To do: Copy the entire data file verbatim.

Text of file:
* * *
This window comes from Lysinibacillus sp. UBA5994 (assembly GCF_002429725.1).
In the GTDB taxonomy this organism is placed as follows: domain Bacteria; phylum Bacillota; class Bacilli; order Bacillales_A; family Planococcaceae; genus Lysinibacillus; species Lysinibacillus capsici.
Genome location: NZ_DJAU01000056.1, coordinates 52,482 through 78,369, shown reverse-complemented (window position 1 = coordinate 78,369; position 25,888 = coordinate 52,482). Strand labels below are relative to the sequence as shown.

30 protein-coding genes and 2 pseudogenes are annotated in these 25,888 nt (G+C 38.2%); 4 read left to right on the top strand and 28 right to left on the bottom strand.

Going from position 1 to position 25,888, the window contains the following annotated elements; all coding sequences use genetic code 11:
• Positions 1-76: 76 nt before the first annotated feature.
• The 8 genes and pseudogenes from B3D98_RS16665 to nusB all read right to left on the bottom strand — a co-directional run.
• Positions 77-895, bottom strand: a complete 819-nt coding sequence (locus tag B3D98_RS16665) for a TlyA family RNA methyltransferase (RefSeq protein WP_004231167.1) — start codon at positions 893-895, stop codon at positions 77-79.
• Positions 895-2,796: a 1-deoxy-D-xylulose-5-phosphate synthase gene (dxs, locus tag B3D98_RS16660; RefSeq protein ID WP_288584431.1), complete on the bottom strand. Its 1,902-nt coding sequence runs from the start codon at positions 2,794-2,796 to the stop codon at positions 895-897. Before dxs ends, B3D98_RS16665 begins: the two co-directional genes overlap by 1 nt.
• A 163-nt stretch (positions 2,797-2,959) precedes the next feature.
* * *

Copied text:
This window comes from Lysinibacillus sp. UBA5994 (assembly GCF_002429725.1).
In the GTDB taxonomy this organism is placed as follows: domain Bacteria; phylum Bacillota; class Bacilli; order Bacillales_A; family Planococcaceae; genus Lysinibacillus; species Lysinibacillus capsici.
Genome location: NZ_DJAU01000056.1, coordinates 52,482 through 78,369, shown reverse-complemented (window position 1 = coordinate 78,369; position 25,888 = coordinate 52,482). Strand labels below are relative to the sequence as shown.

30 protein-coding genes and 2 pseudogenes are annotated in these 25,888 nt (G+C 38.2%); 4 read left to right on the top strand and 28 right to left on the bottom strand.

Going from position 1 to position 25,888, the window contains the following annotated elements; all coding sequences use genetic code 11:
• Positions 1-76: 76 nt before the first annotated feature.
• The 8 genes and pseudogenes from B3D98_RS16665 to nusB all read right to left on the bottom strand — a co-directional run.
• Positions 77-895, bottom strand: a complete 819-nt coding sequence (locus tag B3D98_RS16665) for a TlyA family RNA methyltransferase (RefSeq protein WP_004231167.1) — start codon at positions 893-895, stop codon at positions 77-79.
• Positions 895-2,796: a 1-deoxy-D-xylulose-5-phosphate synthase gene (dxs, locus tag B3D98_RS16660; RefSeq protein ID WP_288584431.1), complete on the bottom strand. Its 1,902-nt coding sequence runs from the start codon at positions 2,794-2,796 to the stop codon at positions 895-897. Before dxs ends, B3D98_RS16665 begins: the two co-directional genes overlap by 1 nt.
• A 163-nt stretch (positions 2,797-2,959) precedes the next feature.